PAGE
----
It’s never been easier to get life science and medical news, and the public has a roaring appetite for it. We are overwhelmingly exposed to health-related news and it can influence our thoughts and behavior instantaneously. And with each news story, journalists and media outlets run the risk of publicizing a faulty health-related story that turns into a dogmatic digital wildfire despite insufficient or conflicting evidence–a story told too often. Importantly, even major news outlets have been culpable of sensationalizing alleged scientific findings–see ‘Cocaine and heroin are less addictive than Oreos.’
These erroneous events occur because the cycles of journalism and science are not made for one another. Science is slow and evolving, requiring time for information to be contested. On the other hand, the current journalism news environment of daily to hourly news cycles rewards webpage visits–quantity not quality. Researchers may have weeks or months to structure their papers, which include complex statistical analyses, dense scientific jargon and detailed reporting of the methods and tools used. Journalists often have only hours to convey the findings. In the same way, some of the best science is often boring and incremental, not evocative and earth-shattering. Good science does not make for good journalism, so seemingly revolutionary health-related stories should be met with inquiry.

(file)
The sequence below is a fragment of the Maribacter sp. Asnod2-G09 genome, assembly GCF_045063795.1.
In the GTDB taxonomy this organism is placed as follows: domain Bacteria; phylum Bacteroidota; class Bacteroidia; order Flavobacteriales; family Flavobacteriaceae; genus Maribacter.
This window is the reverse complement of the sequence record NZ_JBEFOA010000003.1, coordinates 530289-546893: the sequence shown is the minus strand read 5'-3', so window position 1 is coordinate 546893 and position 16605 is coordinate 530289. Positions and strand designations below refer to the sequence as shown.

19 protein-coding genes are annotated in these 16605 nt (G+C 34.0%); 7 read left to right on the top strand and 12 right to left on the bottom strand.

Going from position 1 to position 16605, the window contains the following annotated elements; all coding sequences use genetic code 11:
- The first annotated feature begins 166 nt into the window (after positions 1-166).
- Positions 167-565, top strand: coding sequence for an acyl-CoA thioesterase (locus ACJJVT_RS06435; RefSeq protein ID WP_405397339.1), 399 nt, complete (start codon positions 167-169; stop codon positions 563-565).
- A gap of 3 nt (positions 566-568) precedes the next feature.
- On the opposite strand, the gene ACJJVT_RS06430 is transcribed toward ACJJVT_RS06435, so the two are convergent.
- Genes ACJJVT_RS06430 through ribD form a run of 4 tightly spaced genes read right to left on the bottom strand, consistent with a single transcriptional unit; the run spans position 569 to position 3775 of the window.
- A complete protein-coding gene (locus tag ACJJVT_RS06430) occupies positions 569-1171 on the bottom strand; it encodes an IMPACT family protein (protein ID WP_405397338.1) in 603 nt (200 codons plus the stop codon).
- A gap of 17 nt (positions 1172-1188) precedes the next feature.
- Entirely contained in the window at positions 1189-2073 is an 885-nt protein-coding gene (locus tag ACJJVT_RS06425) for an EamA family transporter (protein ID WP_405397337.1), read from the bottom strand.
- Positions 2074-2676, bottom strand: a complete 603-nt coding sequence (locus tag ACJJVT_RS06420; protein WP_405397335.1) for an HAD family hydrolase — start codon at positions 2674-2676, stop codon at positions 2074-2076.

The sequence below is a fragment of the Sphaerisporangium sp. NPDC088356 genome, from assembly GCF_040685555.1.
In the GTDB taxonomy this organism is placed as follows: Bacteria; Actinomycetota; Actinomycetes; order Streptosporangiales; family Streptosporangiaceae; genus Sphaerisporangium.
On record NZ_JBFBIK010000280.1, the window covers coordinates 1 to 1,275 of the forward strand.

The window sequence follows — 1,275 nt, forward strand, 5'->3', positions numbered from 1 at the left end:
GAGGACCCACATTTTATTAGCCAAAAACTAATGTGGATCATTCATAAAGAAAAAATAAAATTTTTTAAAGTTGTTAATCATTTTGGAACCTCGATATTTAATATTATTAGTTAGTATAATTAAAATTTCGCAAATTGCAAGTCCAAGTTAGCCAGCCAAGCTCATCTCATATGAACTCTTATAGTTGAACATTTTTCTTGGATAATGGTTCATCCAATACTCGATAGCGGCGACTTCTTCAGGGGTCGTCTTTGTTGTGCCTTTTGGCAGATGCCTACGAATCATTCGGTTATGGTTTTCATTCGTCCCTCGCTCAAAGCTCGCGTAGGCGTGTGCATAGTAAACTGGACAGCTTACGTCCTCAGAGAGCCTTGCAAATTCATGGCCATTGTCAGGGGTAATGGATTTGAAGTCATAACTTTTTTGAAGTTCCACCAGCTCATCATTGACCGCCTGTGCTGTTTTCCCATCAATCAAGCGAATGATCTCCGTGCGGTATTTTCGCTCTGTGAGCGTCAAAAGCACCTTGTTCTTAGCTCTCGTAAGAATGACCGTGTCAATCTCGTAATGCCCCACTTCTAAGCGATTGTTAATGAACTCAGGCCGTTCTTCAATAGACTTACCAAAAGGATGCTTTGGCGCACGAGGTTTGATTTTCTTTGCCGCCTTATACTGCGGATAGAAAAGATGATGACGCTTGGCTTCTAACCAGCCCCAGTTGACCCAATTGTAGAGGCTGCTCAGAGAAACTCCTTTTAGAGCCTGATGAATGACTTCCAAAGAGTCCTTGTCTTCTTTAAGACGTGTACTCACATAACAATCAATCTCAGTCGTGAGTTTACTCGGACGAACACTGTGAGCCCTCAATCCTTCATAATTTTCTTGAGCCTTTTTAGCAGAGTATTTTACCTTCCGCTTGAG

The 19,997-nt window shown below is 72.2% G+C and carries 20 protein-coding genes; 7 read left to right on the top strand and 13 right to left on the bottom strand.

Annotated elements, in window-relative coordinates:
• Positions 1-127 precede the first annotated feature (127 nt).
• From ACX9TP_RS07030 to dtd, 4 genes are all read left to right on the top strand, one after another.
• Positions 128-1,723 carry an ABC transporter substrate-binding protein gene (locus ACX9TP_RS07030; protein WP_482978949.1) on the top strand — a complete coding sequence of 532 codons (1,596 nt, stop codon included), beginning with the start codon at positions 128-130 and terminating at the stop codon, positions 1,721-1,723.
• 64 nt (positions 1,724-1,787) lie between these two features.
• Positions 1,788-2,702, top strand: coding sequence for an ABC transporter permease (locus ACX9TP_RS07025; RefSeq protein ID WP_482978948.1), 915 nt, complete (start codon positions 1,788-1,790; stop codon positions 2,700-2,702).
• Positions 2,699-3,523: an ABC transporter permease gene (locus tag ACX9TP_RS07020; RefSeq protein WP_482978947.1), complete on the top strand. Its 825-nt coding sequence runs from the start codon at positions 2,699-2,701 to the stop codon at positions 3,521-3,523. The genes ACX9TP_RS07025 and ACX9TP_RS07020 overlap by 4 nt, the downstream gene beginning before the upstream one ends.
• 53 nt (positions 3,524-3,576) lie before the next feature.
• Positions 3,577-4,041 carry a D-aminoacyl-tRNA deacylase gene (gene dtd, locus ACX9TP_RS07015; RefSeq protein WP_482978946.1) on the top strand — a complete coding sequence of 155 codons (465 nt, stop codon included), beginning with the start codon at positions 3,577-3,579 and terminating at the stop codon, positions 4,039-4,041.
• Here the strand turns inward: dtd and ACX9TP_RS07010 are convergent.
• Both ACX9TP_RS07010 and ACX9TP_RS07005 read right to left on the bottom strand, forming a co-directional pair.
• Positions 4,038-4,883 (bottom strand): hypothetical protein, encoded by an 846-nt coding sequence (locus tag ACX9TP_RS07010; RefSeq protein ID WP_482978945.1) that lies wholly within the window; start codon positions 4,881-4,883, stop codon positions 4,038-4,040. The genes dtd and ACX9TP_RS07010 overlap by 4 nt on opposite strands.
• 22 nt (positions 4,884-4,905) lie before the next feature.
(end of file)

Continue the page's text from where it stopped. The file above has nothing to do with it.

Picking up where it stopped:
For this fundamental reason, news and medical science are as compatible as oil and water. As Dan Fagin, science journalist and director of New York University’s Science, health & environmental reporting program, stated: Science journalism’s ultimate loyalty, when practiced properly, is to the closest possible depiction of reality, period, and no other agendas should interfere with that.
There is no homogeneous solution.